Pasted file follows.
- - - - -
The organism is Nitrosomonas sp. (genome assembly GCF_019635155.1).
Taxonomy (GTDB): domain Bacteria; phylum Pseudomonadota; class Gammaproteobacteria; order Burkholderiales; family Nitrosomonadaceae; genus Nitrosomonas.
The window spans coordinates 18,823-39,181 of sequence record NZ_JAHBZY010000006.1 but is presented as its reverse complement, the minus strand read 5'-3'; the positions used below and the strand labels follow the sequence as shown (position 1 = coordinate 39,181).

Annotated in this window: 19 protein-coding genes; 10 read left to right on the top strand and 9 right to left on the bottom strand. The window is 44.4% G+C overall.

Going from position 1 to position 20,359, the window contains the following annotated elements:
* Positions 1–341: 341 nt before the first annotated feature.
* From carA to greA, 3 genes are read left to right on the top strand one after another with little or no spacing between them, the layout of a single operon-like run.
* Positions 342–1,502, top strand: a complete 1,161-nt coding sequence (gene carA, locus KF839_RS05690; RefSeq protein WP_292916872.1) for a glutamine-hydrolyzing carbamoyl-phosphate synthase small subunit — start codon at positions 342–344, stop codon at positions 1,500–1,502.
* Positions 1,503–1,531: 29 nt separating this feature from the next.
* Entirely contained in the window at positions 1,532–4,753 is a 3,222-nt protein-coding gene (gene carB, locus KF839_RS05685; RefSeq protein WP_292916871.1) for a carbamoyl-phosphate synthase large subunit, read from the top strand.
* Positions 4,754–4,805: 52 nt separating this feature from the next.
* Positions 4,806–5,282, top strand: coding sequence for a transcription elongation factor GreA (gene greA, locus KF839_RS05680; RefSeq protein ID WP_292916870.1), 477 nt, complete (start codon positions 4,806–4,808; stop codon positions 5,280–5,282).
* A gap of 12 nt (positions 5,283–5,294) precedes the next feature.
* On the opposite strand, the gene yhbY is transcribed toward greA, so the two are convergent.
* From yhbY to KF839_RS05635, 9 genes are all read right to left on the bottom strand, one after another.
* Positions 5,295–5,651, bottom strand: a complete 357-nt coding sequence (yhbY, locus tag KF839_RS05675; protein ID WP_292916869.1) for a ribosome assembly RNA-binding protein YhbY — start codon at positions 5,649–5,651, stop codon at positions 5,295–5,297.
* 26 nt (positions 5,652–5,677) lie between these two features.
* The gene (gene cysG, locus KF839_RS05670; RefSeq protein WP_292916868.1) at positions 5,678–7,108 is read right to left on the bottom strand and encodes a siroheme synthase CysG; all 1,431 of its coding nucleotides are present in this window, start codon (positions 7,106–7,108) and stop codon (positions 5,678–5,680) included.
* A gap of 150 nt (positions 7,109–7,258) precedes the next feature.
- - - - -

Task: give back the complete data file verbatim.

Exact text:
The organism is Nitrosomonas sp. (genome assembly GCF_019635155.1).
Taxonomy (GTDB): domain Bacteria; phylum Pseudomonadota; class Gammaproteobacteria; order Burkholderiales; family Nitrosomonadaceae; genus Nitrosomonas.
The window spans coordinates 18,823-39,181 of sequence record NZ_JAHBZY010000006.1 but is presented as its reverse complement, the minus strand read 5'-3'; the positions used below and the strand labels follow the sequence as shown (position 1 = coordinate 39,181).

Annotated in this window: 19 protein-coding genes; 10 read left to right on the top strand and 9 right to left on the bottom strand. The window is 44.4% G+C overall.

Going from position 1 to position 20,359, the window contains the following annotated elements:
* Positions 1–341: 341 nt before the first annotated feature.
* From carA to greA, 3 genes are read left to right on the top strand one after another with little or no spacing between them, the layout of a single operon-like run.
* Positions 342–1,502, top strand: a complete 1,161-nt coding sequence (gene carA, locus KF839_RS05690; RefSeq protein WP_292916872.1) for a glutamine-hydrolyzing carbamoyl-phosphate synthase small subunit — start codon at positions 342–344, stop codon at positions 1,500–1,502.
* Positions 1,503–1,531: 29 nt separating this feature from the next.
* Entirely contained in the window at positions 1,532–4,753 is a 3,222-nt protein-coding gene (gene carB, locus KF839_RS05685; RefSeq protein WP_292916871.1) for a carbamoyl-phosphate synthase large subunit, read from the top strand.
* Positions 4,754–4,805: 52 nt separating this feature from the next.
* Positions 4,806–5,282, top strand: coding sequence for a transcription elongation factor GreA (gene greA, locus KF839_RS05680; RefSeq protein ID WP_292916870.1), 477 nt, complete (start codon positions 4,806–4,808; stop codon positions 5,280–5,282).
* A gap of 12 nt (positions 5,283–5,294) precedes the next feature.
* On the opposite strand, the gene yhbY is transcribed toward greA, so the two are convergent.
* From yhbY to KF839_RS05635, 9 genes are all read right to left on the bottom strand, one after another.
* Positions 5,295–5,651, bottom strand: a complete 357-nt coding sequence (yhbY, locus tag KF839_RS05675; protein ID WP_292916869.1) for a ribosome assembly RNA-binding protein YhbY — start codon at positions 5,649–5,651, stop codon at positions 5,295–5,297.
* 26 nt (positions 5,652–5,677) lie between these two features.
* The gene (gene cysG, locus KF839_RS05670; RefSeq protein WP_292916868.1) at positions 5,678–7,108 is read right to left on the bottom strand and encodes a siroheme synthase CysG; all 1,431 of its coding nucleotides are present in this window, start codon (positions 7,106–7,108) and stop codon (positions 5,678–5,680) included.
* A gap of 150 nt (positions 7,109–7,258) precedes the next feature.